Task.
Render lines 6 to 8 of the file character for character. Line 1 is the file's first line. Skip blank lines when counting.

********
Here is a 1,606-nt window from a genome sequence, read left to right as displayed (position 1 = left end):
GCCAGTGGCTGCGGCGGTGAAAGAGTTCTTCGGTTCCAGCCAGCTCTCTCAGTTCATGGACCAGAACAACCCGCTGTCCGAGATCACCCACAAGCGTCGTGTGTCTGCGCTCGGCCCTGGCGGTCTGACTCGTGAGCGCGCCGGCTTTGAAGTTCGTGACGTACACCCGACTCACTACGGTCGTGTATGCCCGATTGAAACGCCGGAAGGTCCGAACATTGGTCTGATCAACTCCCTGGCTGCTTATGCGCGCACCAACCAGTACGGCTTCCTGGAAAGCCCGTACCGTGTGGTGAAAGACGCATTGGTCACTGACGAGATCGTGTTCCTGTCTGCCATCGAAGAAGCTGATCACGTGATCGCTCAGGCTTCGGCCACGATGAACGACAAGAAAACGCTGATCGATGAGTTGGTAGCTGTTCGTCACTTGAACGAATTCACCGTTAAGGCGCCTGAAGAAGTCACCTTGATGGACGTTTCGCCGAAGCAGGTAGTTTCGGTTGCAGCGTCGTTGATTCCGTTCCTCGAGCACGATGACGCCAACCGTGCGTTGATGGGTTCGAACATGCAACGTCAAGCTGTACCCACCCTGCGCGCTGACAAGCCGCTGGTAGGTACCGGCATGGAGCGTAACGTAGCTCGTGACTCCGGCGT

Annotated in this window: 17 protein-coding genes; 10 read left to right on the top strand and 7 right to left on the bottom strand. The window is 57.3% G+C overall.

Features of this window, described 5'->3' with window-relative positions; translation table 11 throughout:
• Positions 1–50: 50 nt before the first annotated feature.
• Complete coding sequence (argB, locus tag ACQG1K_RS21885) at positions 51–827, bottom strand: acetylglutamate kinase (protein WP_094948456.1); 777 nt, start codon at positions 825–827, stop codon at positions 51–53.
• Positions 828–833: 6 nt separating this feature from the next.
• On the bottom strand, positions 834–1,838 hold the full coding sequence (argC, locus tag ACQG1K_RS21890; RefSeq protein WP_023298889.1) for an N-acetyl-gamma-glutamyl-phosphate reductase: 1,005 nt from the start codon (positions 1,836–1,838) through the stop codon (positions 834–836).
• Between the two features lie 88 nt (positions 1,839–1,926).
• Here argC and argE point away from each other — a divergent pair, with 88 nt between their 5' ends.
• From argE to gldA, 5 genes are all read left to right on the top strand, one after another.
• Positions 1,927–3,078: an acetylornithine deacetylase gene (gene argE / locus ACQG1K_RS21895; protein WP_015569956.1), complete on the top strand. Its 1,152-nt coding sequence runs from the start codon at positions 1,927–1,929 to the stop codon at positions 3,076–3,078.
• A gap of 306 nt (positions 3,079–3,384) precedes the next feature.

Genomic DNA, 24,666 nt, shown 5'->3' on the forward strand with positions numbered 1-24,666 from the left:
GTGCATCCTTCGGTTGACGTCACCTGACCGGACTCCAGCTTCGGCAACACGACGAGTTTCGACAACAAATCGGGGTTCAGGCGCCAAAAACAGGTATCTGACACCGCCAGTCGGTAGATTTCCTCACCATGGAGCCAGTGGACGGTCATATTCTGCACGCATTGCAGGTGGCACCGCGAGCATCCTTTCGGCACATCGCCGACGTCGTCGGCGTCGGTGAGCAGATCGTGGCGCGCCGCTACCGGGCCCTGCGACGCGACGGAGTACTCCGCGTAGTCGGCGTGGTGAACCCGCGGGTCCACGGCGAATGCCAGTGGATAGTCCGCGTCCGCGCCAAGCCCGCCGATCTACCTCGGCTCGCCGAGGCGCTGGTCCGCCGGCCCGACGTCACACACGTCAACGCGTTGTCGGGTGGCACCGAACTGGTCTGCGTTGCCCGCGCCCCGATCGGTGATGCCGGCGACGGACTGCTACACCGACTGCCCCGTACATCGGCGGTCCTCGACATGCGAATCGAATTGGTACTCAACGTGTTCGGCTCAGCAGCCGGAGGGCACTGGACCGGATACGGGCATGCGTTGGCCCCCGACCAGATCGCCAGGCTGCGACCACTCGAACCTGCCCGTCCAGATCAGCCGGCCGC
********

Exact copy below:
• Complete coding sequence (argB, locus tag ACQG1K_RS21885) at positions 51–827, bottom strand: acetylglutamate kinase (protein WP_094948456.1); 777 nt, start codon at positions 825–827, stop codon at positions 51–53.
• Positions 828–833: 6 nt separating this feature from the next.
• On the bottom strand, positions 834–1,838 hold the full coding sequence (argC, locus tag ACQG1K_RS21890; RefSeq protein WP_023298889.1) for an N-acetyl-gamma-glutamyl-phosphate reductase: 1,005 nt from the start codon (positions 1,836–1,838) through the stop codon (positions 834–836).